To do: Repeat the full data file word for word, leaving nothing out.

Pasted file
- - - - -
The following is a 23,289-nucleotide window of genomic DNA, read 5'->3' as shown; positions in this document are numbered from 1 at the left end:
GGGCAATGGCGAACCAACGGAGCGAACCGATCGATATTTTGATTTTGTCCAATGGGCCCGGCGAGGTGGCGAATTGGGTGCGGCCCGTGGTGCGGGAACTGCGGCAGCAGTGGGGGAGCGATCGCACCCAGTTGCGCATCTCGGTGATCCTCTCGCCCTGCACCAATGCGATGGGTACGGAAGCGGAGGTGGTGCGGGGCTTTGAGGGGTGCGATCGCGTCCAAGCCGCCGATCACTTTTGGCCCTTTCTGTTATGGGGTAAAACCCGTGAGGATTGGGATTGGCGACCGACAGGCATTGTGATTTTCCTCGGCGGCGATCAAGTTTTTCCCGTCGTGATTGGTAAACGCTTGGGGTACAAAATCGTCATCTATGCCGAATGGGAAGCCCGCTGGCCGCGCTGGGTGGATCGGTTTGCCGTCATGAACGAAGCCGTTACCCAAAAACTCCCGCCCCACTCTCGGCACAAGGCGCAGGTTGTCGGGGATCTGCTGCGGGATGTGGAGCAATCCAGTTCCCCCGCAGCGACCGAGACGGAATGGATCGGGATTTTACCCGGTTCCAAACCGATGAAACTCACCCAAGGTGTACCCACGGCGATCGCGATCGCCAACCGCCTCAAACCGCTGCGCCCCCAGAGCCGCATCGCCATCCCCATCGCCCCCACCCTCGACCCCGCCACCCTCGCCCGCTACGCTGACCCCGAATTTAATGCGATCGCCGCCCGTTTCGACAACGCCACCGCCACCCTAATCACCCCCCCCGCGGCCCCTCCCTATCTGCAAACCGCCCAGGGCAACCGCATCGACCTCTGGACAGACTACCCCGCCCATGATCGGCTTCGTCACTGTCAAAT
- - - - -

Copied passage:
The following is a 23,289-nucleotide window of genomic DNA, read 5'->3' as shown; positions in this document are numbered from 1 at the left end:
GGGCAATGGCGAACCAACGGAGCGAACCGATCGATATTTTGATTTTGTCCAATGGGCCCGGCGAGGTGGCGAATTGGGTGCGGCCCGTGGTGCGGGAACTGCGGCAGCAGTGGGGGAGCGATCGCACCCAGTTGCGCATCTCGGTGATCCTCTCGCCCTGCACCAATGCGATGGGTACGGAAGCGGAGGTGGTGCGGGGCTTTGAGGGGTGCGATCGCGTCCAAGCCGCCGATCACTTTTGGCCCTTTCTGTTATGGGGTAAAACCCGTGAGGATTGGGATTGGCGACCGACAGGCATTGTGATTTTCCTCGGCGGCGATCAAGTTTTTCCCGTCGTGATTGGTAAACGCTTGGGGTACAAAATCGTCATCTATGCCGAATGGGAAGCCCGCTGGCCGCGCTGGGTGGATCGGTTTGCCGTCATGAACGAAGCCGTTACCCAAAAACTCCCGCCCCACTCTCGGCACAAGGCGCAGGTTGTCGGGGATCTGCTGCGGGATGTGGAGCAATCCAGTTCCCCCGCAGCGACCGAGACGGAATGGATCGGGATTTTACCCGGTTCCAAACCGATGAAACTCACCCAAGGTGTACCCACGGCGATCGCGATCGCCAACCGCCTCAAACCGCTGCGCCCCCAGAGCCGCATCGCCATCCCCATCGCCCCCACCCTCGACCCCGCCACCCTCGCCCGCTACGCTGACCCCGAATTTAATGCGATCGCCGCCCGTTTCGACAACGCCACCGCCACCCTAATCACCCCCCCCGCGGCCCCTCCCTATCTGCAAACCGCCCAGGGCAACCGCATCGACCTCTGGACAGACTACCCCGCCCATGATCGGCTTCGTCACTGTCAAAT